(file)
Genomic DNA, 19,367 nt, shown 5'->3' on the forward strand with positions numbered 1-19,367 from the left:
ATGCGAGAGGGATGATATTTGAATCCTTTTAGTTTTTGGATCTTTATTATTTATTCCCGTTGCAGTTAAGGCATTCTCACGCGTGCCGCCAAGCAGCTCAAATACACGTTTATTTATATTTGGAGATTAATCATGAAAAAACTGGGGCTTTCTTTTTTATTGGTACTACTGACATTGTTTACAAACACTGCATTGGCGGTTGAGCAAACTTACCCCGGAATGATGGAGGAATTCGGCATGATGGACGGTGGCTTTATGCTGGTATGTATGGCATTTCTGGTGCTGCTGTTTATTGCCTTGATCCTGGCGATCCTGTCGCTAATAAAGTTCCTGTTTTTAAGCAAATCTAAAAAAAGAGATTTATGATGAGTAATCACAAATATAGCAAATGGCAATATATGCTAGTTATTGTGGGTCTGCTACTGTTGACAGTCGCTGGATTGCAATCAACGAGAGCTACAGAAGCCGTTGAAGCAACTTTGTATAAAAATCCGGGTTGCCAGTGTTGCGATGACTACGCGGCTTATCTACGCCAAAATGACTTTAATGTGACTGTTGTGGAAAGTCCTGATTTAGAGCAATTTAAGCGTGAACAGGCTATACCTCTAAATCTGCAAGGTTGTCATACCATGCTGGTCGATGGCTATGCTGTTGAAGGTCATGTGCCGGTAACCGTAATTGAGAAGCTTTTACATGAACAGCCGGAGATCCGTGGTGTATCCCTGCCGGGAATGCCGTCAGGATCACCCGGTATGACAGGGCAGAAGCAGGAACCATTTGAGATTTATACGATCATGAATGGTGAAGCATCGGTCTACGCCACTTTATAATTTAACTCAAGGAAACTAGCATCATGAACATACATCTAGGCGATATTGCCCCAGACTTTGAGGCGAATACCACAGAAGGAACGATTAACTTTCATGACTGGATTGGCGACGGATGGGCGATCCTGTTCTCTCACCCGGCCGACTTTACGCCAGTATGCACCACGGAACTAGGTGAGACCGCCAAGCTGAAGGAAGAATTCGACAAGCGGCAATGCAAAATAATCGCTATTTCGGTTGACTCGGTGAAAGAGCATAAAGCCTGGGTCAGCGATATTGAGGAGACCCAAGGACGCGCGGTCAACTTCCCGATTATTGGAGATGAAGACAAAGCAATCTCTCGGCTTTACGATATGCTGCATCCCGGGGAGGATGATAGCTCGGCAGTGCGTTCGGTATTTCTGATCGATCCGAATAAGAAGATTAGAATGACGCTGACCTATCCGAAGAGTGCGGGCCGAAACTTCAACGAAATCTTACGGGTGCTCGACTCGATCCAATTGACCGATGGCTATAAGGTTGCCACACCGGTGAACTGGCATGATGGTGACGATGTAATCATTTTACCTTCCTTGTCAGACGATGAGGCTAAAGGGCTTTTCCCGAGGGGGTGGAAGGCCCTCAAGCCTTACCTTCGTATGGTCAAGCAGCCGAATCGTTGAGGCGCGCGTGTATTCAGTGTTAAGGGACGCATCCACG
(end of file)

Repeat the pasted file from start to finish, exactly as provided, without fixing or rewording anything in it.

Genomic DNA, 19,367 nt, shown 5'->3' on the forward strand with positions numbered 1-19,367 from the left:
ATGCGAGAGGGATGATATTTGAATCCTTTTAGTTTTTGGATCTTTATTATTTATTCCCGTTGCAGTTAAGGCATTCTCACGCGTGCCGCCAAGCAGCTCAAATACACGTTTATTTATATTTGGAGATTAATCATGAAAAAACTGGGGCTTTCTTTTTTATTGGTACTACTGACATTGTTTACAAACACTGCATTGGCGGTTGAGCAAACTTACCCCGGAATGATGGAGGAATTCGGCATGATGGACGGTGGCTTTATGCTGGTATGTATGGCATTTCTGGTGCTGCTGTTTATTGCCTTGATCCTGGCGATCCTGTCGCTAATAAAGTTCCTGTTTTTAAGCAAATCTAAAAAAAGAGATTTATGATGAGTAATCACAAATATAGCAAATGGCAATATATGCTAGTTATTGTGGGTCTGCTACTGTTGACAGTCGCTGGATTGCAATCAACGAGAGCTACAGAAGCCGTTGAAGCAACTTTGTATAAAAATCCGGGTTGCCAGTGTTGCGATGACTACGCGGCTTATCTACGCCAAAATGACTTTAATGTGACTGTTGTGGAAAGTCCTGATTTAGAGCAATTTAAGCGTGAACAGGCTATACCTCTAAATCTGCAAGGTTGTCATACCATGCTGGTCGATGGCTATGCTGTTGAAGGTCATGTGCCGGTAACCGTAATTGAGAAGCTTTTACATGAACAGCCGGAGATCCGTGGTGTATCCCTGCCGGGAATGCCGTCAGGATCACCCGGTATGACAGGGCAGAAGCAGGAACCATTTGAGATTTATACGATCATGAATGGTGAAGCATCGGTCTACGCCACTTTATAATTTAACTCAAGGAAACTAGCATCATGAACATACATCTAGGCGATATTGCCCCAGACTTTGAGGCGAATACCACAGAAGGAACGATTAACTTTCATGACTGGATTGGCGACGGATGGGCGATCCTGTTCTCTCACCCGGCCGACTTTACGCCAGTATGCACCACGGAACTAGGTGAGACCGCCAAGCTGAAGGAAGAATTCGACAAGCGGCAATGCAAAATAATCGCTATTTCGGTTGACTCGGTGAAAGAGCATAAAGCCTGGGTCAGCGATATTGAGGAGACCCAAGGACGCGCGGTCAACTTCCCGATTATTGGAGATGAAGACAAAGCAATCTCTCGGCTTTACGATATGCTGCATCCCGGGGAGGATGATAGCTCGGCAGTGCGTTCGGTATTTCTGATCGATCCGAATAAGAAGATTAGAATGACGCTGACCTATCCGAAGAGTGCGGGCCGAAACTTCAACGAAATCTTACGGGTGCTCGACTCGATCCAATTGACCGATGGCTATAAGGTTGCCACACCGGTGAACTGGCATGATGGTGACGATGTAATCATTTTACCTTCCTTGTCAGACGATGAGGCTAAAGGGCTTTTCCCGAGGGGGTGGAAGGCCCTCAAGCCTTACCTTCGTATGGTCAAGCAGCCGAATCGTTGAGGCGCGCGTGTATTCAGTGTTAAGGGACGCATCCACG